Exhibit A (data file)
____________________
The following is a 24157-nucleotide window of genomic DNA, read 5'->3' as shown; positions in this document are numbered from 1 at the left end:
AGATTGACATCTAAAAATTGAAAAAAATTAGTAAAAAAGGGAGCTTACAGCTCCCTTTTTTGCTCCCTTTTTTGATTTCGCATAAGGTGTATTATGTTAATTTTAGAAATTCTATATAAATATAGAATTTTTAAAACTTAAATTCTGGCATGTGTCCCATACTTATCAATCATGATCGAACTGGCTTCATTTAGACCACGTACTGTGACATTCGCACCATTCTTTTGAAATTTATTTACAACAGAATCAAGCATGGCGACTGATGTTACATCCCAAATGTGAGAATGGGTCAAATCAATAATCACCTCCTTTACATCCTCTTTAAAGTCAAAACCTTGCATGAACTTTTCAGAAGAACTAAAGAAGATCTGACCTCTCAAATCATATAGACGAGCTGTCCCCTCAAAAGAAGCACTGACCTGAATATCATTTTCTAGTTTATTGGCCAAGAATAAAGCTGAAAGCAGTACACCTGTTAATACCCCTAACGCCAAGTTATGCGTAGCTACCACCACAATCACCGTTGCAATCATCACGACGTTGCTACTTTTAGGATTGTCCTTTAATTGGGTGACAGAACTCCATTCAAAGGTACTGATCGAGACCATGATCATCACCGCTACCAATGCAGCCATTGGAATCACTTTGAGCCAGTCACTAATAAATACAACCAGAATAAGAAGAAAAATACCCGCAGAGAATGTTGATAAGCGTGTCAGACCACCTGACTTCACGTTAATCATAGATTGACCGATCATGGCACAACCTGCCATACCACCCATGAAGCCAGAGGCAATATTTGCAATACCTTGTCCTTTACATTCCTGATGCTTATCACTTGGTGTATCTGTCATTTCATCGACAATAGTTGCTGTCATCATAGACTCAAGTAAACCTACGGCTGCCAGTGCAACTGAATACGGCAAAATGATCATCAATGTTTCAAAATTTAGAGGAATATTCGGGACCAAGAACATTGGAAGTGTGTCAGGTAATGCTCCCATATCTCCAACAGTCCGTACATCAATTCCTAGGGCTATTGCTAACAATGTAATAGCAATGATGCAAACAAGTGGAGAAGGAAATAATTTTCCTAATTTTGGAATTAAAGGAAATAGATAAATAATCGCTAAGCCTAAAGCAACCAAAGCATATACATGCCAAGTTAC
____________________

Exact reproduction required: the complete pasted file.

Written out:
The following is a 24157-nucleotide window of genomic DNA, read 5'->3' as shown; positions in this document are numbered from 1 at the left end:
AGATTGACATCTAAAAATTGAAAAAAATTAGTAAAAAAGGGAGCTTACAGCTCCCTTTTTTGCTCCCTTTTTTGATTTCGCATAAGGTGTATTATGTTAATTTTAGAAATTCTATATAAATATAGAATTTTTAAAACTTAAATTCTGGCATGTGTCCCATACTTATCAATCATGATCGAACTGGCTTCATTTAGACCACGTACTGTGACATTCGCACCATTCTTTTGAAATTTATTTACAACAGAATCAAGCATGGCGACTGATGTTACATCCCAAATGTGAGAATGGGTCAAATCAATAATCACCTCCTTTACATCCTCTTTAAAGTCAAAACCTTGCATGAACTTTTCAGAAGAACTAAAGAAGATCTGACCTCTCAAATCATATAGACGAGCTGTCCCCTCAAAAGAAGCACTGACCTGAATATCATTTTCTAGTTTATTGGCCAAGAATAAAGCTGAAAGCAGTACACCTGTTAATACCCCTAACGCCAAGTTATGCGTAGCTACCACCACAATCACCGTTGCAATCATCACGACGTTGCTACTTTTAGGATTGTCCTTTAATTGGGTGACAGAACTCCATTCAAAGGTACTGATCGAGACCATGATCATCACCGCTACCAATGCAGCCATTGGAATCACTTTGAGCCAGTCACTAATAAATACAACCAGAATAAGAAGAAAAATACCCGCAGAGAATGTTGATAAGCGTGTCAGACCACCTGACTTCACGTTAATCATAGATTGACCGATCATGGCACAACCTGCCATACCACCCATGAAGCCAGAGGCAATATTTGCAATACCTTGTCCTTTACATTCCTGATGCTTATCACTTGGTGTATCTGTCATTTCATCGACAATAGTTGCTGTCATCATAGACTCAAGTAAACCTACGGCTGCCAGTGCAACTGAATACGGCAAAATGATCATCAATGTTTCAAAATTTAGAGGAATATTCGGGACCAAGAACATTGGAAGTGTGTCAGGTAATGCTCCCATATCTCCAACAGTCCGTACATCAATTCCTAGGGCTATTGCTAACAATGTAATAGCAATGATGCAAACAAGTGGAGAAGGAAATAATTTTCCTAATTTTGGAATTAAAGGAAATAGATAAATAATCGCTAAGCCTAAAGCAACCAAAGCATATACATGCCAAGTTAC